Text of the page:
-rw-r--r-- 1 root root 218 2003-07-13 20:02 README-arial-iso-8859-1
drwxr-xr-x 2 root root 4096 2003-07-13 19:42 font-arial-14-iso-8859-1
drwxr-xr-x 2 root root 4096 2003-07-13 19:42 font-arial-18-iso-8859-1
drwxr-xr-x 2 root root 4096 2003-07-13 19:42 font-arial-24-iso-8859-1
drwxr-xr-x 2 root root 4096 2003-07-13 19:42 font-arial-28-iso-8859-1
# ln -s font-arial-iso-8859-1/font-arial-18-iso-8859-1 font
# chmod -R 755 font-arial-iso-8859-1/
Your directory listing should now look like this:
# chown -R root:root font-arial-iso-8859-1
# ls -l
Preparing and installing MPlayer
drwxr-xr-x 3 root root 4096 2004-08-21 20:23 skins
lrwxrwxrwx 1 root root 47 2004-08-21 20:41 font -> font-arial-iso-8859-1/font-arial-18-iso-8859-1/
drwxrwxr-x 6 root root 4096 2003-07-13 20:02 font-arial-iso-8859-1
At this point, you're ready to tackle
MPlayer itself. Exit out of root mode, because, for security reasons,
you don't ever want to compile apps as root:
|Want to install a video accelerator driver for
added performance or to lower CPU usage? It is not strictly necessary,
unless you're on an older box -- a 400MHz Pentium II, for instance --
and you want to avoid skipping. If things are working for you, you
probably don't need to worry about it.
I decided to try adding a video accelerator driver with
Slackware 10.0. The process is, by necessity, specific to each system's
video card. I use a Matrox Marvel G400TV, which is just a Millenium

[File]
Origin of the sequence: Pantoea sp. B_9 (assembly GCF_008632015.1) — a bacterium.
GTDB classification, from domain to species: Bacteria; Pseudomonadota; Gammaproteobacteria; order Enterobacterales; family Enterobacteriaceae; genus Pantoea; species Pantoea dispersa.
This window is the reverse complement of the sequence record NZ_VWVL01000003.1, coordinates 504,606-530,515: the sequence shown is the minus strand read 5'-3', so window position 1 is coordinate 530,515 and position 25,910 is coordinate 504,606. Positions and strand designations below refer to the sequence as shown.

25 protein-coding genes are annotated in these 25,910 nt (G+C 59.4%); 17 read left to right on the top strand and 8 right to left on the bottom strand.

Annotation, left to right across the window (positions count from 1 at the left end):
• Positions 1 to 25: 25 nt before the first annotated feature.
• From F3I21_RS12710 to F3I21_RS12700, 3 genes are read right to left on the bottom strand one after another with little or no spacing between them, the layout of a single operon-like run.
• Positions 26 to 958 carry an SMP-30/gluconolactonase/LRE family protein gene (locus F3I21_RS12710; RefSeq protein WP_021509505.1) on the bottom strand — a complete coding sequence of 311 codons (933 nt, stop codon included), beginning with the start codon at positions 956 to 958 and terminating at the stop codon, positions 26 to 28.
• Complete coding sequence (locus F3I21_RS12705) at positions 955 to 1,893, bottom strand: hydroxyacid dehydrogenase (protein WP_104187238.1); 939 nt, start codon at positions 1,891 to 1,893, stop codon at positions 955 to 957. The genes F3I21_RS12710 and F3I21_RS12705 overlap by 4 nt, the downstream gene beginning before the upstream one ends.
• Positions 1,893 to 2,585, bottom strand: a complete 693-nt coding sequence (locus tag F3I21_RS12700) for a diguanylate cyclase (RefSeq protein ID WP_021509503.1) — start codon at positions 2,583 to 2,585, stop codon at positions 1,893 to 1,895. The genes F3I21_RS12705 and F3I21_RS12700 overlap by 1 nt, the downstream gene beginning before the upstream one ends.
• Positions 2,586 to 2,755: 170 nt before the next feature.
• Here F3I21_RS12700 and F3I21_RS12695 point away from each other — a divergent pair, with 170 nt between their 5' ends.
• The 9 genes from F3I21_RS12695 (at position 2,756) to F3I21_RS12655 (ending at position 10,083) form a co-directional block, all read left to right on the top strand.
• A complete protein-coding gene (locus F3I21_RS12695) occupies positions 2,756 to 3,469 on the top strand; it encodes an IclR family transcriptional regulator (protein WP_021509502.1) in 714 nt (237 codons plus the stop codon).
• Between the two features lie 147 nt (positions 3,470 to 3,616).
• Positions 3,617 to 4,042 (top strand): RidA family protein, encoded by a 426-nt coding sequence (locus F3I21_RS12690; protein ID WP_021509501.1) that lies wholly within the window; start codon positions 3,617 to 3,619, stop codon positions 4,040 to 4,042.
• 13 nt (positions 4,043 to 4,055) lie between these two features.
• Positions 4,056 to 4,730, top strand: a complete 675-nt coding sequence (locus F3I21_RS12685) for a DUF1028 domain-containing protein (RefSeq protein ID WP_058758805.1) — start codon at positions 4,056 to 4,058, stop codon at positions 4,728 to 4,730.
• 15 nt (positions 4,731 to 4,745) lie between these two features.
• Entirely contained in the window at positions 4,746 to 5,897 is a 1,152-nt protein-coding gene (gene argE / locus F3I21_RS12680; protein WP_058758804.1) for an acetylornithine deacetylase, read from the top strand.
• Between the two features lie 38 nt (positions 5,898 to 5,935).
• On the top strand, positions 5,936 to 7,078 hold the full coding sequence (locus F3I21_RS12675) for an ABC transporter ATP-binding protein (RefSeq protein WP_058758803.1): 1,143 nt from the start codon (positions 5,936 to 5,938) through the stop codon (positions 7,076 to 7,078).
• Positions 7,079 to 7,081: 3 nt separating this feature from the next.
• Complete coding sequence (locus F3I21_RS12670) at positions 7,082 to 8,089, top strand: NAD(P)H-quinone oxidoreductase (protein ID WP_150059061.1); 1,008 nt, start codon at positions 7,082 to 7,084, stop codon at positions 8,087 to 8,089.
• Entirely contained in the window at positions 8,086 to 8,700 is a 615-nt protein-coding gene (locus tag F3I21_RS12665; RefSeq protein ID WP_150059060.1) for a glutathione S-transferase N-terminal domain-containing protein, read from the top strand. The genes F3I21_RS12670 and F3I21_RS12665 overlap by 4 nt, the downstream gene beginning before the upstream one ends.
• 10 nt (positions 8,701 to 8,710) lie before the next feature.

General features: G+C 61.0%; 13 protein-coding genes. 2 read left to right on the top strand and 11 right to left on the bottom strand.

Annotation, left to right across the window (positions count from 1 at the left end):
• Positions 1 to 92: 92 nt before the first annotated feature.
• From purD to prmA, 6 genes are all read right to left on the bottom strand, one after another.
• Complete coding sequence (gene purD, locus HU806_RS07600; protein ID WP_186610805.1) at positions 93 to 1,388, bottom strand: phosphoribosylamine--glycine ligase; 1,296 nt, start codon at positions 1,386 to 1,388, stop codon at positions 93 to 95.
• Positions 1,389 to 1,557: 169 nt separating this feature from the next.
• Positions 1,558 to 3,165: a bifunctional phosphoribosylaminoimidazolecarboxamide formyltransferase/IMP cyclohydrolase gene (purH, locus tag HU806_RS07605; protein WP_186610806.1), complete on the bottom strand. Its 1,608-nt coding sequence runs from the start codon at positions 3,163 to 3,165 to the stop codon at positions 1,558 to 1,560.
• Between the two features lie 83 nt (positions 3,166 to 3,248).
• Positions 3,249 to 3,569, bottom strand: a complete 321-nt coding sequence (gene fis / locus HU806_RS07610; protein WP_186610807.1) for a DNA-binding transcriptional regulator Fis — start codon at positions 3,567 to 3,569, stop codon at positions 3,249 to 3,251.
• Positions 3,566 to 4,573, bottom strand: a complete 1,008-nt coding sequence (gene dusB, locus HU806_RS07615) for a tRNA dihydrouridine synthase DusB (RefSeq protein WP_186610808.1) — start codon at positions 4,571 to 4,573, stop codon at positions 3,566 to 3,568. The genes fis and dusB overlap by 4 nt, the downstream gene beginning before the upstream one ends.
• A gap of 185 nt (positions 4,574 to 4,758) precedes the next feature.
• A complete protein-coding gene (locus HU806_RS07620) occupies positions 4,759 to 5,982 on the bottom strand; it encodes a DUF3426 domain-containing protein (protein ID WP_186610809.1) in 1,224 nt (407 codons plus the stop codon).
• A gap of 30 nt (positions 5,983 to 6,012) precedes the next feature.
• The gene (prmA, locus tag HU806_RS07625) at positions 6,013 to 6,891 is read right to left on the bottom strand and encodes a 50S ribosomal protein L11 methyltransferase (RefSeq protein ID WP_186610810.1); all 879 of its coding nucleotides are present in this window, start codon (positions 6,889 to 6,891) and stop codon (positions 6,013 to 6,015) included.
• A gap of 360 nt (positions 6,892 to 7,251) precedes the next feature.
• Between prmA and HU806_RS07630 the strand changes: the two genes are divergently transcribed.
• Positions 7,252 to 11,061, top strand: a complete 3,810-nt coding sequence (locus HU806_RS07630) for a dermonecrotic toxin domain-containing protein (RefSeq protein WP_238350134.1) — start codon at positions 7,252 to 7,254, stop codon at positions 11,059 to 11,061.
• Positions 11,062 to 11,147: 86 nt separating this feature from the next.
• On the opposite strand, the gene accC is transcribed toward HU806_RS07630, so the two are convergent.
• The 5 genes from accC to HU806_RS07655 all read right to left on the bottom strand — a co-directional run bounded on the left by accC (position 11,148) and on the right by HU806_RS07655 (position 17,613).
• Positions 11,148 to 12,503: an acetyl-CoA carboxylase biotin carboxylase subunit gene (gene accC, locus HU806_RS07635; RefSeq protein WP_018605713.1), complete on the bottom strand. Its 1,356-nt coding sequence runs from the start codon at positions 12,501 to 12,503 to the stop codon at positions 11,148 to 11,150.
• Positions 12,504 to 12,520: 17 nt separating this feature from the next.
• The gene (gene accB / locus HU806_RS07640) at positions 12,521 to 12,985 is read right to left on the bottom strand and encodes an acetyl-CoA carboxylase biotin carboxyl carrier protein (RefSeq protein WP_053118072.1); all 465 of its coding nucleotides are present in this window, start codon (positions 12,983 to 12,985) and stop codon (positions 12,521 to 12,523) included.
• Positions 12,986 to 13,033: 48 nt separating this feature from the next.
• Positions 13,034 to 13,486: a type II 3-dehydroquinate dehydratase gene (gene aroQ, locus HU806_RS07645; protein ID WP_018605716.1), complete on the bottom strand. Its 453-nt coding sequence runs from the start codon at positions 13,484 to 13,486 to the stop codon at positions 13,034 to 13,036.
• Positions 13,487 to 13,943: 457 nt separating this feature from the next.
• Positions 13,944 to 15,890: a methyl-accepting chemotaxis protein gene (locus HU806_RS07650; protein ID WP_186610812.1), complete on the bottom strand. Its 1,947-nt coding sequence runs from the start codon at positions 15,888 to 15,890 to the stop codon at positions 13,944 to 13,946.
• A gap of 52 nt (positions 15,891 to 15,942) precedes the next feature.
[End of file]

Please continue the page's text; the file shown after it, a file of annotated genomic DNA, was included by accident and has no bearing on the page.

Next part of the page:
G400 with a TV tuner. MPlayer comes with the source code for mga_vid,
which is the driver for Matrox cards. I changed to the drivers
subdirectory of the MPlayer source code directory, and ran
make install. That builds the driver, and now we actually activate it with this command, as root:
# insmod mga_vid mga_ram_size=16
If you're running a 2.6 kernel, this may work better for you:
# modprobe mga_vid mga_ram_size=16
This inserts the driver into your kernel, telling the driver that your
video card has 16MB of video RAM. Note that you should put this in your
system startup scripts if you want the driver to automatically get
loaded on your next reboot. On most GNU/Linux systems, it would go in
your /etc/rc.d/rc.local file.
Once you do this, you also, I discovered, need to change the
permissions on the /dev/mga_vid device node from 660 to 666 to make it
world-writeable. I believe that this is because MPlayer needs to be
able to write directly to that device node itself, since I'm using the
special Matrox accelerator driver.
For ATI cards, head over to http://gatos.sourceforge.net/
and follow the directions. They've got a set of binaries for X11,
depending on your version. I had trouble with XFree86 4.2.0, but 4.1.0
and 4.3.0 worked nicely for me. I haven't personally tried the ATI
drivers with either X.org or a newer XFree86, as I switched to the
Matrox card a while back. You do not need to set any special
permissions on any device nodes with the ATI cards as you do with the
For other video cards, I don't know; I just haven't tried it.
Read the MPlayer documentation. It's in the man pages and on their Web
site and actually is fairly decent.
MPlayer is installed. It will look for DVDs in /dev/dvd, which, on my
system, is a symlink to /dev/sr0. Make sure that this symlink is
pointing to the right device! In my case, I have both a SCSI card with
a SCSI CD-RW on it and an ATAPI DVD/CD-RW drive. It turned out that, on
my system, the SCSI CD-RW was seen first by the SCSI subsystem code in
the Linux kernel. If you're running a Linux 2.4 kernel, then ATAPI
CD-RW drives, including those with DVD playing functionality, require